Sodium bisulfite conversion of genomic DNA to differentiate and detect unmethylated versus methylated cytosines is the gold standard for DNA methylation analysis. It provides single nucleotide resolution map of 5-mC of the genome (1). Bisulfite conversion involves the deamination of unmodified cytosines to uracil, leaving the modified bases 5-mC and 5-hmC. This procedure can then be followed either by PCR amplification or massively parallel sequencing methods to reveal the methylation status of every cytosine in gene specific amplification or whole genome amplification.
Treatment of denatured DNA (i.e., single-stranded DNA) with sodium bisulfite leads to deamination of unmethylated cytosine residues to uracil, leaving 5-mC or 5-hmC intact. The uracils are amplified in subsequent PCR reaction as thymines, whereas 5-mC or 5-hmC residues get amplified as cytosines. Comparison of sequence information between the reference genome and bisulfite-treated DNA can provide information about cytosine methylation patterns. Other applications, such as Methylation-Specific PCR (MSP), involve analyzing untreated and bisulfite treated DNA using two different sets of PCR primer pairs, one pair that targets the unaltered, methylated sequence and the other that targets the converted unmethylated sequence. The major drawback to bisulfite conversion is that it does not distinguish between 5-mC and 5-hmC DNA (2).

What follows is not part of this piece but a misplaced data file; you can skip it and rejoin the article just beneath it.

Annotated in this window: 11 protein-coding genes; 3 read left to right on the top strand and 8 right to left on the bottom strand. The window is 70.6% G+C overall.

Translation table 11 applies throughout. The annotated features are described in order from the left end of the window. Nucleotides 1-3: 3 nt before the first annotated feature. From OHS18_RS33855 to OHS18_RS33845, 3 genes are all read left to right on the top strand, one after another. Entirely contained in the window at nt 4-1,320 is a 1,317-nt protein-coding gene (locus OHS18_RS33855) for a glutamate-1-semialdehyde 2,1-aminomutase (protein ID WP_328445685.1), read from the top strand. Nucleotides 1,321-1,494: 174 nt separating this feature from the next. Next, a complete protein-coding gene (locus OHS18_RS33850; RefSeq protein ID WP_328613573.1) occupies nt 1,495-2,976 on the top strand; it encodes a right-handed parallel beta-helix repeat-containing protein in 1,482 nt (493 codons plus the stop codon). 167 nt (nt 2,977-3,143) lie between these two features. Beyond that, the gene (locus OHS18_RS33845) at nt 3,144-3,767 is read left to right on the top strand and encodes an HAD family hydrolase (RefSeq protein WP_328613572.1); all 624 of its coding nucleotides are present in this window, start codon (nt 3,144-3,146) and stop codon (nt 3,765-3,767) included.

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- Huang, Y. et al. (2010) PloS ONE 5, e8888. PMID: 20126651